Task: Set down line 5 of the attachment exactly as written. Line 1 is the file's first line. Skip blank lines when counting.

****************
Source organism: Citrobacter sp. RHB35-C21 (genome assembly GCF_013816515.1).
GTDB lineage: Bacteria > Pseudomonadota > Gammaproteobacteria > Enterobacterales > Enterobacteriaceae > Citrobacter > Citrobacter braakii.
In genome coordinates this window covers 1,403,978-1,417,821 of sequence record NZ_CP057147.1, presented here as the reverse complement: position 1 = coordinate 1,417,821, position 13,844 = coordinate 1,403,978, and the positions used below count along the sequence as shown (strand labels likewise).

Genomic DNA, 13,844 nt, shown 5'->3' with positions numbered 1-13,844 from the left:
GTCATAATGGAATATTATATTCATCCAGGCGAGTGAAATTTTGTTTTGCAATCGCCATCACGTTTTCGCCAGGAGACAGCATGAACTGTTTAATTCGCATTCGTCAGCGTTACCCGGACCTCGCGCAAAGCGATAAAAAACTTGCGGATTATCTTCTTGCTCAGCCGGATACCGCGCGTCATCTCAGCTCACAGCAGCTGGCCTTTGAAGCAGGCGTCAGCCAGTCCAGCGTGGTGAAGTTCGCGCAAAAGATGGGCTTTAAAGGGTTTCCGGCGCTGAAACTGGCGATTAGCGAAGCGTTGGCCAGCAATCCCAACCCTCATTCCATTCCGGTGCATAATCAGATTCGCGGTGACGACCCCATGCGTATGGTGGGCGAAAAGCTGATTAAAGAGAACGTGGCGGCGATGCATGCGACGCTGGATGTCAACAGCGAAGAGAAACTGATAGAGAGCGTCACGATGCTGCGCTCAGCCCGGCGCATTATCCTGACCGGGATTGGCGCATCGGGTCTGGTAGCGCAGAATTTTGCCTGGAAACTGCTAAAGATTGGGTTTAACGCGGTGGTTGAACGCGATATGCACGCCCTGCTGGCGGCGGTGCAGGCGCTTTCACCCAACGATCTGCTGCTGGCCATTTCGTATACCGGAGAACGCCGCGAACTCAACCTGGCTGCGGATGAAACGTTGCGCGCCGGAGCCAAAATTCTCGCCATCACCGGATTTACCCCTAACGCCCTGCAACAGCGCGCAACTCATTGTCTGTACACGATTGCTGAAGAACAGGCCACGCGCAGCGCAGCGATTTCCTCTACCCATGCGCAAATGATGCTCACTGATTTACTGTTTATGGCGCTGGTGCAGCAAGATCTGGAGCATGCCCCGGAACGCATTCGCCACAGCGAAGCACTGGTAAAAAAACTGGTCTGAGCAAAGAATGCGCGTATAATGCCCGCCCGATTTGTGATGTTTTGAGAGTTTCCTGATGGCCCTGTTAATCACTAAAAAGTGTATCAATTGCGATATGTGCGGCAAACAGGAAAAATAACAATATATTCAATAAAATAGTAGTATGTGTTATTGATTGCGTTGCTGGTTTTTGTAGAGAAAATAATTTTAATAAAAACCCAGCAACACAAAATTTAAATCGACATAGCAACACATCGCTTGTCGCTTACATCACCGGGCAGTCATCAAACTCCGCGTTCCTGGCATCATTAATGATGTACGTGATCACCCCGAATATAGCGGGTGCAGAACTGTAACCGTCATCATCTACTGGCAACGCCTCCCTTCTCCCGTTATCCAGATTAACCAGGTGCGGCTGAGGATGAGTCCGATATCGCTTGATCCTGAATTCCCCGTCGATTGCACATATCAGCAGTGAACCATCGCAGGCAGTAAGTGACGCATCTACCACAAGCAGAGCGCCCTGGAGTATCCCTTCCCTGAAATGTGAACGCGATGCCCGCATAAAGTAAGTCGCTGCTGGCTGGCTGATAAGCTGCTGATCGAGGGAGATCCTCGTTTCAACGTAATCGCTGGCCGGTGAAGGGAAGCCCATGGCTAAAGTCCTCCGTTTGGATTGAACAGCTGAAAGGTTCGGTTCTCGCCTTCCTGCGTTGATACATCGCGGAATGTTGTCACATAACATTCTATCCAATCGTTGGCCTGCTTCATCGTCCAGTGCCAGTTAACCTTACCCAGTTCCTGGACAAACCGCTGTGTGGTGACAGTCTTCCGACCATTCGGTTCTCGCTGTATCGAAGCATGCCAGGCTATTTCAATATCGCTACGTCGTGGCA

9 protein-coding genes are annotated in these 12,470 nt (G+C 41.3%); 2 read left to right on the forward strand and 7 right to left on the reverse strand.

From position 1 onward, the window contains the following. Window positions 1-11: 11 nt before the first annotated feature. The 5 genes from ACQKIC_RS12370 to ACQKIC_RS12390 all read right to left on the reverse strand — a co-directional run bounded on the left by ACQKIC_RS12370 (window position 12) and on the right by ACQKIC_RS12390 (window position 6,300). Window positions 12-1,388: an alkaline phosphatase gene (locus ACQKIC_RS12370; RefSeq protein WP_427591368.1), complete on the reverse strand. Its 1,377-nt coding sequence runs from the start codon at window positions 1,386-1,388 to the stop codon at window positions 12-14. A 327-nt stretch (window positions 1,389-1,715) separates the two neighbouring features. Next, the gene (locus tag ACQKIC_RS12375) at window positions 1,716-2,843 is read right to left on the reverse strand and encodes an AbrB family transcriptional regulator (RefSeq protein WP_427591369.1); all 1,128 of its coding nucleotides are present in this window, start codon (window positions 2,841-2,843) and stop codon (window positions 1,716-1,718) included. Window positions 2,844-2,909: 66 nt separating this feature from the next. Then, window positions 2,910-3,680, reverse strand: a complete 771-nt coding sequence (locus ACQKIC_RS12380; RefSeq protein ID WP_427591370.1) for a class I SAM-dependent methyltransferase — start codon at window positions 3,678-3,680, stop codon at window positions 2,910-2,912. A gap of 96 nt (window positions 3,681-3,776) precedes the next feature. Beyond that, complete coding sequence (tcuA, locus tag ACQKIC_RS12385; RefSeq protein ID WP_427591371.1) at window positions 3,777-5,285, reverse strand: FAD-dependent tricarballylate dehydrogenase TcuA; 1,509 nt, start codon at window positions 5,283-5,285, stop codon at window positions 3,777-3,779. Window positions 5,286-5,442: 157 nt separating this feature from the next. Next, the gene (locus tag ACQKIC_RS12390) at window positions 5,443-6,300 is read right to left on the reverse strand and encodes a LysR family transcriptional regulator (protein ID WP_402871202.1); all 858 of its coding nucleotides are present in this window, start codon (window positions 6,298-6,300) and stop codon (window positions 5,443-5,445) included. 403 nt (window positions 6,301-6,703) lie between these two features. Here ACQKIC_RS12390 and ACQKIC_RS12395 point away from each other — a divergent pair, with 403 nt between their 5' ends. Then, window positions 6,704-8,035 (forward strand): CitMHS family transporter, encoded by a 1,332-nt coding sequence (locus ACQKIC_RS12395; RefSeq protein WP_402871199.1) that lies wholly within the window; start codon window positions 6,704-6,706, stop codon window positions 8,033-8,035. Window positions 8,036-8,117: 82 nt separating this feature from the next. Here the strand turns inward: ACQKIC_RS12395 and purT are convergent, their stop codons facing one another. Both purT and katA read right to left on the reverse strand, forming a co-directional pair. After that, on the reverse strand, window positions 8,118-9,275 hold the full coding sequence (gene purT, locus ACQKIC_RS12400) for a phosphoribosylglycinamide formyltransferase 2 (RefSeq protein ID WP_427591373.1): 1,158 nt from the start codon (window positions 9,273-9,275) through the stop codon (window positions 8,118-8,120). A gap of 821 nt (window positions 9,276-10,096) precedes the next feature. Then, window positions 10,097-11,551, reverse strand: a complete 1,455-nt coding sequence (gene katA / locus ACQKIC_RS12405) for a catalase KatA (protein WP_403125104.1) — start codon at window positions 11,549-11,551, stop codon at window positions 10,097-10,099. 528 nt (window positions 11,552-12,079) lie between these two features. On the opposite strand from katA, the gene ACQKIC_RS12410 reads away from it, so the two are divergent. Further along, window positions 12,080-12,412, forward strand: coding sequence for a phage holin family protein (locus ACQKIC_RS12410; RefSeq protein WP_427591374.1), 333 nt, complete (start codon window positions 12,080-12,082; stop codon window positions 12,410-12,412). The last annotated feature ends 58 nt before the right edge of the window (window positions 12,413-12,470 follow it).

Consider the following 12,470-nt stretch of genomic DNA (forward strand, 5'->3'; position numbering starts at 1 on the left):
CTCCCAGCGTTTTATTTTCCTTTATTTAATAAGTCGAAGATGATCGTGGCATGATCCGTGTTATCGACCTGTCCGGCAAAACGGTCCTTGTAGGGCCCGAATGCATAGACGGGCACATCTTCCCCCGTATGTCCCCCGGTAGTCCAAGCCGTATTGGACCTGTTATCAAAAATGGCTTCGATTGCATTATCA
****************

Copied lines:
GTCATAATGGAATATTATATTCATCCAGGCGAGTGAAATTTTGTTTTGCAATCGCCATCACGTTTTCGCCAGGAGACAGCATGAACTGTTTAATTCGCATTCGTCAGCGTTACCCGGACCTCGCGCAAAGCGATAAAAAACTTGCGGATTATCTTCTTGCTCAGCCGGATACCGCGCGTCATCTCAGCTCACAGCAGCTGGCCTTTGAAGCAGGCGTCAGCCAGTCCAGCGTGGTGAAGTTCGCGCAAAAGATGGGCTTTAAAGGGTTTCCGGCGCTGAAACTGGCGATTAGCGAAGCGTTGGCCAGCAATCCCAACCCTCATTCCATTCCGGTGCATAATCAGATTCGCGGTGACGACCCCATGCGTATGGTGGGCGAAAAGCTGATTAAAGAGAACGTGGCGGCGATGCATGCGACGCTGGATGTCAACAGCGAAGAGAAACTGATAGAGAGCGTCACGATGCTGCGCTCAGCCCGGCGCATTATCCTGACCGGGATTGGCGCATCGGGTCTGGTAGCGCAGAATTTTGCCTGGAAACTGCTAAAGATTGGGTTTAACGCGGTGGTTGAACGCGATATGCACGCCCTGCTGGCGGCGGTGCAGGCGCTTTCACCCAACGATCTGCTGCTGGCCATTTCGTATACCGGAGAACGCCGCGAACTCAACCTGGCTGCGGATGAAACGTTGCGCGCCGGAGCCAAAATTCTCGCCATCACCGGATTTACCCCTAACGCCCTGCAACAGCGCGCAACTCATTGTCTGTACACGATTGCTGAAGAACAGGCCACGCGCAGCGCAGCGATTTCCTCTACCCATGCGCAAATGATGCTCACTGATTTACTGTTTATGGCGCTGGTGCAGCAAGATCTGGAGCATGCCCCGGAACGCATTCGCCACAGCGAAGCACTGGTAAAAAAACTGGTCTGAGCAAAGAATGCGCGTATAATGCCCGCCCGATTTGTGATGTTTTGAGAGTTTCCTGATGGCCCTGTTAATCACTAAAAAGTGTATCAATTGCGATATGTGCGGCAAACAGGAAAAATAACAATATATTCAATAAAATAGTAGTATGTGTTATTGATTGCGTTGCTGGTTTTTGTAGAGAAAATAATTTTAATAAAAACCCAGCAACACAAAATTTAAATCGACATAGCAACACATCGCTTGTCGCTTACATCACCGGGCAGTCATCAAACTCCGCGTTCCTGGCATCATTAATGATGTACGTGATCACCCCGAATATAGCGGGTGCAGAACTGTAACCGTCATCATCTACTGGCAACGCCTCCCTTCTCCCGTTATCCAGATTAACCAGGTGCGGCTGAGGATGAGTCCGATATCGCTTGATCCTGAATTCCCCGTCGATTGCACATATCAGCAGTGAACCATCGCAGGCAGTAAGTGACGCATCTACCACAAGCAGAGCGCCCTGGAGTATCCCTTCCCTGAAATGTGAACGCGATGCCCGCATAAAGTAAGTCGCTGCTGGCTGGCTGATAAGCTGCTGATCGAGGGAGATCCTCGTTTCAACGTAATCGCTGGCCGGTGAAGGGAAGCCCATGGCTAAAGTCCTCCGTTTGGATTGAACAGCTGAAAGGTTCGGTTCTCGCCTTCCTGCGTTGATACATCGCGGAATGTTGTCACATAACATTCTATCCAATCGTTGGCCTGCTTCATCGTCCAGTGCCAGTTAACCTTACCCAGTTCCTGGACAAACCGCTGTGTGGTGACAGTCTTCCGACCATTCGGTTCTCGCTGTATCGAAGCATGCCAGGCTATTTCAATATCGCTACGTCGTGGCA